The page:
Wow…I just checked the date of my last post. Can’t believe it’s been almost exactly a month since the last time I wrote. The “spring” has been anything but here in the Upper Midwest so I’m blaming my recent lack of motivation on the weather patterns. I literally have challenged myself to limiting my amount of complaining about the weather to 30 seconds per day — gives me just enough time to vent and get it out of my system without ruining the whole day.
All complaining aside, today is gorgeous. A bit chilly yet with the breeze but I’ll settle for just about any temperature above freezing as long as the sun is out!
Wanting to take full advantage of the day we’ve been blessed with, I headed out to the garden for a bit to dig some holes for several bulbs and perennials that were practically begging me to be planted. You know the type I mean: the ones that just can no longer be contained in their packages, reaching up through any open space to put forth their new growth. At this time of the year, it is not uncommon for bulb suppliers (such as Holland Bulb Farms) to experience some growth from certain types of bulbs and plants, even though they remain above ground. I have visited the Holland Bulb Farms warehouse and believe me, they have coolers larger than the entire first floor of my house to keep these naturally prone “anxious growers” in as much of a dormant state as possible. But sometimes, it’s just not possible! While this fresh growth is most definitely a sign of a healthy bulb or root system, it can cause a bit of anxiety (all-be-it unnecessary) during the planting process. So I thought I’d share with you a few tips to help ease your mind if you happen to have a bulb filled with vigor begging you as well…
If the sprouts of the bulb or perennial root tend to be a bit distorted due to the confines of the packaging, give it a little bit of time (30 minutes or so) to relax a bit prior to trying to plant it. If it is still a bit crooked or twisted, don’t worry. You’ll be amazed at what getting it in the ground will do!
One of the most common questions I receive in regards to planting bulbs which are already beginning to grow is in reference to the planting depth. If the bulb you are planting has already begun to sprout it is important that you plant the bulb at its recommended depth. For instance, one of the bulbs which has a strong tendency to sprout early is that of the oriental lily or asiatic lily. Lily bulbs should be planted at a depth of 4-6″. This means that if the bulb you are putting in the ground already has 3″ of growth on it, you may just barely — if at all — see the tip of the new growth poking out of the soil when you are finished. The same goes for any bulb which may have already begun to sprout. Gladiolus often will begin to put up little points of growth after they have been harvested. Simply dig your hole as you would for any gladiolus bulb (3-4″ deep) and place the bulb in the bottom of the hole with point of growth facing up.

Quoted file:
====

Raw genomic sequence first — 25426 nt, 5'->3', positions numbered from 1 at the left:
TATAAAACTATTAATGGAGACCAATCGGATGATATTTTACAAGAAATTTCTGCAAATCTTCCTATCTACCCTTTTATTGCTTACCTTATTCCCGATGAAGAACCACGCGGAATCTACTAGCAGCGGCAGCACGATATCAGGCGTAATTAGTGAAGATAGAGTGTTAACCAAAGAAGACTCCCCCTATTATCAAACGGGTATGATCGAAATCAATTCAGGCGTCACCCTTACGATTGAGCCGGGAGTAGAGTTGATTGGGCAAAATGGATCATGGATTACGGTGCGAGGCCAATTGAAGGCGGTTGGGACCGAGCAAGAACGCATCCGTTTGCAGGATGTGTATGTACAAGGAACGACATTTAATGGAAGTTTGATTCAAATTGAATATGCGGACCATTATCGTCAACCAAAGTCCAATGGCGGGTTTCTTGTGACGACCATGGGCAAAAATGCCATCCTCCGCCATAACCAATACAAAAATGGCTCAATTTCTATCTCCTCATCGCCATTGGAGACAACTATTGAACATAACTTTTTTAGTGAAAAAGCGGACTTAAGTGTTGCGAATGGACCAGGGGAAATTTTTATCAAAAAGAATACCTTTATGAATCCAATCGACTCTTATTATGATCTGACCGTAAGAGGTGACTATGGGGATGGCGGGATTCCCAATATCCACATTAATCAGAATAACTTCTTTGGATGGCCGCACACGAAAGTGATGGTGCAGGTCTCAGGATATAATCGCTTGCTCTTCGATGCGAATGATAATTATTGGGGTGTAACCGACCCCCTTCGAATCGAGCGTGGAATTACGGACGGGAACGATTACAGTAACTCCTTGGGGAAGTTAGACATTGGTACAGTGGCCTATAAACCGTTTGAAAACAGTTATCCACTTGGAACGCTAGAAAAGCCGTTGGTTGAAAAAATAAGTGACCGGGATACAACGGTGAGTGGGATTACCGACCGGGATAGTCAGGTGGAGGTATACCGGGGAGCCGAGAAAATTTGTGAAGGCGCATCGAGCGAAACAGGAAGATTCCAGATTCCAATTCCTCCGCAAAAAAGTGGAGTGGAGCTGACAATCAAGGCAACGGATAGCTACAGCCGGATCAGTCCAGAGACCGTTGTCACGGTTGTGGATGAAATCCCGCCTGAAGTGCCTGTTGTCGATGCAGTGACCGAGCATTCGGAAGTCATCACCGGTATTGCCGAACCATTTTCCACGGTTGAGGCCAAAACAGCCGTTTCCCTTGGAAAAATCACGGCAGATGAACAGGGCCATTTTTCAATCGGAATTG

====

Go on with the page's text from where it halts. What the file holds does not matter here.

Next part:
When placing the bulb in the hole you have prepared, gently attempt to straight the stem as much as possible. Backfill with dirt firmly enough that the stem is supported and directed upright. Be careful not to snap the stem if at all possible. If this does happen, all is not lost! The bulb may or may not produce a second shoot this season. If it fails to do so, it will in the following year so you’ll just have to be patient 🙂
When planting perennial root starts, a little bit of visible growth is definitely a good thing! The rules of thumb are the same as far as depth goes: look at the plant to see where it changes from root to plant growth and try to keep this point at the soil line as much as possible. Planting too deep will cause the plant to rot and planting to high out of the ground will cause the root system to dry out.
Wow, did it feel good to get in the dirt again! Do you have plans to do the same this weekend? Tell me about it below in the comments!
With hands in the dirt and head in the clouds,